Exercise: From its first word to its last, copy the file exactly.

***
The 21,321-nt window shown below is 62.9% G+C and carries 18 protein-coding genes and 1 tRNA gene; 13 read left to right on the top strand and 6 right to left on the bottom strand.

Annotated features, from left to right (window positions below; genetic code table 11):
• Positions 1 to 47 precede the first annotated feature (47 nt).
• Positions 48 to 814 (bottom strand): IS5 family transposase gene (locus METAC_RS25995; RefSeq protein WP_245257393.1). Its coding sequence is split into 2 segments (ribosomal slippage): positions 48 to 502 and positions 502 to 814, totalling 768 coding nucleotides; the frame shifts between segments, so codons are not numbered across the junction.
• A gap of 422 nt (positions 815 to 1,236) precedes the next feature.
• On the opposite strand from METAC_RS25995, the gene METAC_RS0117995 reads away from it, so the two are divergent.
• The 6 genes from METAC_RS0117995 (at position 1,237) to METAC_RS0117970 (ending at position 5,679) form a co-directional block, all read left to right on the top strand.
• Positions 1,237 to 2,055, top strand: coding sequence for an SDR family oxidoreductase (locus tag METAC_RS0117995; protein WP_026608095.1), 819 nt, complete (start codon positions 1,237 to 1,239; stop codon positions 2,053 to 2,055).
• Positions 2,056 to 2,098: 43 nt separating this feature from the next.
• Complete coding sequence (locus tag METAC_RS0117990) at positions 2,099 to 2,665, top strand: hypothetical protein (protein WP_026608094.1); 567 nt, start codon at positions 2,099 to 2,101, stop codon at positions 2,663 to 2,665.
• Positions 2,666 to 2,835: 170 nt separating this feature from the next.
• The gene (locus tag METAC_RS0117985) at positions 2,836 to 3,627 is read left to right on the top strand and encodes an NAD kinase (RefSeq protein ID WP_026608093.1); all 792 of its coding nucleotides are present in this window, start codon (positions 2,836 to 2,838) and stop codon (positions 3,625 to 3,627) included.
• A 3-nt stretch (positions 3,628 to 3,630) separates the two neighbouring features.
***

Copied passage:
The 21,321-nt window shown below is 62.9% G+C and carries 18 protein-coding genes and 1 tRNA gene; 13 read left to right on the top strand and 6 right to left on the bottom strand.

Annotated features, from left to right (window positions below; genetic code table 11):
• Positions 1 to 47 precede the first annotated feature (47 nt).
• Positions 48 to 814 (bottom strand): IS5 family transposase gene (locus METAC_RS25995; RefSeq protein WP_245257393.1). Its coding sequence is split into 2 segments (ribosomal slippage): positions 48 to 502 and positions 502 to 814, totalling 768 coding nucleotides; the frame shifts between segments, so codons are not numbered across the junction.
• A gap of 422 nt (positions 815 to 1,236) precedes the next feature.
• On the opposite strand from METAC_RS25995, the gene METAC_RS0117995 reads away from it, so the two are divergent.
• The 6 genes from METAC_RS0117995 (at position 1,237) to METAC_RS0117970 (ending at position 5,679) form a co-directional block, all read left to right on the top strand.
• Positions 1,237 to 2,055, top strand: coding sequence for an SDR family oxidoreductase (locus tag METAC_RS0117995; protein WP_026608095.1), 819 nt, complete (start codon positions 1,237 to 1,239; stop codon positions 2,053 to 2,055).
• Positions 2,056 to 2,098: 43 nt separating this feature from the next.
• Complete coding sequence (locus tag METAC_RS0117990) at positions 2,099 to 2,665, top strand: hypothetical protein (protein WP_026608094.1); 567 nt, start codon at positions 2,099 to 2,101, stop codon at positions 2,663 to 2,665.
• Positions 2,666 to 2,835: 170 nt separating this feature from the next.
• The gene (locus tag METAC_RS0117985) at positions 2,836 to 3,627 is read left to right on the top strand and encodes an NAD kinase (RefSeq protein ID WP_026608093.1); all 792 of its coding nucleotides are present in this window, start codon (positions 2,836 to 2,838) and stop codon (positions 3,625 to 3,627) included.
• A 3-nt stretch (positions 3,628 to 3,630) separates the two neighbouring features.